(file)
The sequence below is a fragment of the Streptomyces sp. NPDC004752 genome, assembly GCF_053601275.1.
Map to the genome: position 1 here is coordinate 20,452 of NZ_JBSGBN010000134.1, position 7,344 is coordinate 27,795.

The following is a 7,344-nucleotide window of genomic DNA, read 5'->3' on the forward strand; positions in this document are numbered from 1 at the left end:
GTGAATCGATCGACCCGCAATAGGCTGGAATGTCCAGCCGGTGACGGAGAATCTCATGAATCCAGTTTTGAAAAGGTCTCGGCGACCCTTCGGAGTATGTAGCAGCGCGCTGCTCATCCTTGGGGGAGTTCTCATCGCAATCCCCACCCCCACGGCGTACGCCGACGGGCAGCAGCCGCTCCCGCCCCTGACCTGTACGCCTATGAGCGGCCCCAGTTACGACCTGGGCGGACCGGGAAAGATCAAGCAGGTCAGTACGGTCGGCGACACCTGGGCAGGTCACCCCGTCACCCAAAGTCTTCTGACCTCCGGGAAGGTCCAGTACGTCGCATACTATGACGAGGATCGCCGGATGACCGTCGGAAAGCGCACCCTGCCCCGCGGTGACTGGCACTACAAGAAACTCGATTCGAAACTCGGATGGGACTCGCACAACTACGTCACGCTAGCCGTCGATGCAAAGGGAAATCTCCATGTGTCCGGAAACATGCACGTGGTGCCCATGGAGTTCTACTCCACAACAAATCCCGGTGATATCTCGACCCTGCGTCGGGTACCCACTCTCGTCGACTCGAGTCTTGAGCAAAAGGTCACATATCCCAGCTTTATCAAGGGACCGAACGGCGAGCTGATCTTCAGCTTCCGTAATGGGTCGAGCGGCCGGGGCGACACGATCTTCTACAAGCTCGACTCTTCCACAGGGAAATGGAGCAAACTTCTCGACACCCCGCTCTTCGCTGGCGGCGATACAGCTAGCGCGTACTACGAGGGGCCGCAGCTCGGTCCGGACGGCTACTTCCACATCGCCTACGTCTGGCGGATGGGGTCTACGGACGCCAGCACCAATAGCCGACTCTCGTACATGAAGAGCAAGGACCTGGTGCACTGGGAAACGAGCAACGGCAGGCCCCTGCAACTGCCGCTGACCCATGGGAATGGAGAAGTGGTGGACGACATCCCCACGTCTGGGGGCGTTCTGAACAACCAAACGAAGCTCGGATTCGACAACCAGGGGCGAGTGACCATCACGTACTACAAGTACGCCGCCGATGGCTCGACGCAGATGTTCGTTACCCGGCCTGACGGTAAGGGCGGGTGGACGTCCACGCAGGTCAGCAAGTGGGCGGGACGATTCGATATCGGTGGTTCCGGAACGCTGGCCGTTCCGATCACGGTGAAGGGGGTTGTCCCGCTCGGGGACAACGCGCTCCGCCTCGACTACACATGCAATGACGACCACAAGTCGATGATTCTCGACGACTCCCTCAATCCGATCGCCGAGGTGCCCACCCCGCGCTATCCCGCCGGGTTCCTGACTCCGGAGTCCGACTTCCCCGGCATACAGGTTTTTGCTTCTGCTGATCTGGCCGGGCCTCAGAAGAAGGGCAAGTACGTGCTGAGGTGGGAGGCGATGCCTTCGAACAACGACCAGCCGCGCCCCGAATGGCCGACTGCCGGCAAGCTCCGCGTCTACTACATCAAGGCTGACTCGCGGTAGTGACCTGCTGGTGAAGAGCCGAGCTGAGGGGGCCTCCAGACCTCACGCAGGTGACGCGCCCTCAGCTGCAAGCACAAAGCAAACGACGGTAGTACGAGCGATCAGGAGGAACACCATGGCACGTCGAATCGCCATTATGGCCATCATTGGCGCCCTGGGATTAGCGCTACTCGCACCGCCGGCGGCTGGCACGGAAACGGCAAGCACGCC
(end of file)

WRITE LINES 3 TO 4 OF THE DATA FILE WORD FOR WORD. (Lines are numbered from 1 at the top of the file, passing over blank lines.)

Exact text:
The following is a 7,344-nucleotide window of genomic DNA, read 5'->3' on the forward strand; positions in this document are numbered from 1 at the left end:
GTGAATCGATCGACCCGCAATAGGCTGGAATGTCCAGCCGGTGACGGAGAATCTCATGAATCCAGTTTTGAAAAGGTCTCGGCGACCCTTCGGAGTATGTAGCAGCGCGCTGCTCATCCTTGGGGGAGTTCTCATCGCAATCCCCACCCCCACGGCGTACGCCGACGGGCAGCAGCCGCTCCCGCCCCTGACCTGTACGCCTATGAGCGGCCCCAGTTACGACCTGGGCGGACCGGGAAAGATCAAGCAGGTCAGTACGGTCGGCGACACCTGGGCAGGTCACCCCGTCACCCAAAGTCTTCTGACCTCCGGGAAGGTCCAGTACGTCGCATACTATGACGAGGATCGCCGGATGACCGTCGGAAAGCGCACCCTGCCCCGCGGTGACTGGCACTACAAGAAACTCGATTCGAAACTCGGATGGGACTCGCACAACTACGTCACGCTAGCCGTCGATGCAAAGGGAAATCTCCATGTGTCCGGAAACATGCACGTGGTGCCCATGGAGTTCTACTCCACAACAAATCCCGGTGATATCTCGACCCTGCGTCGGGTACCCACTCTCGTCGACTCGAGTCTTGAGCAAAAGGTCACATATCCCAGCTTTATCAAGGGACCGAACGGCGAGCTGATCTTCAGCTTCCGTAATGGGTCGAGCGGCCGGGGCGACACGATCTTCTACAAGCTCGACTCTTCCACAGGGAAATGGAGCAAACTTCTCGACACCCCGCTCTTCGCTGGCGGCGATACAGCTAGCGCGTACTACGAGGGGCCGCAGCTCGGTCCGGACGGCTACTTCCACATCGCCTACGTCTGGCGGATGGGGTCTACGGACGCCAGCACCAATAGCCGACTCTCGTACATGAAGAGCAAGGACCTGGTGCACTGGGAAACGAGCAACGGCAGGCCCCTGCAACTGCCGCTGACCCATGGGAATGGAGAAGTGGTGGACGACATCCCCACGTCTGGGGGCGTTCTGAACAACCAAACGAAGCTCGGATTCGACAACCAGGGGCGAGTGACCATCACGTACTACAAGTACGCCGCCGATGGCTCGACGCAGATGTTCGTTACCCGGCCTGACGGTAAGGGCGGGTGGACGTCCACGCAGGTCAGCAAGTGGGCGGGACGATTCGATATCGGTGGTTCCGGAACGCTGGCCGTTCCGATCACGGTGAAGGGGGTTGTCCCGCTCGGGGACAACGCGCTCCGCCTCGACTACACATGCAATGACGACCACAAGTCGATGATTCTCGACGACTCCCTCAATCCGATCGCCGAGGTGCCCACCCCGCGCTATCCCGCCGGGTTCCTGACTCCGGAGTCCGACTTCCCCGGCATACAGGTTTTTGCTTCTGCTGATCTGGCCGGGCCTCAGAAGAAGGGCAAGTACGTGCTGAGGTGGGAGGCGATGCCTTCGAACAACGACCAGCCGCGCCCCGAATGGCCGACTGCCGGCAAGCTCCGCGTCTACTACATCAAGGCTGACTCGCGGTAGTGACCTGCTGGTGAAGAGCCGAGCTGAGGGGGCCTCCAGACCTCACGCAGGTGACGCGCCCTCAGCTGCAAGCACAAAGCAAACGACGGTAGTACGAGCGATCAGGAGGAACACCATGGCACGTCGAATCGCCATTATGGCCATCATTGGCGCCCTGGGATTAGCGCTACTCGCACCGCCGGCGGCTGGCACGGAAACGGCAAGCACGCC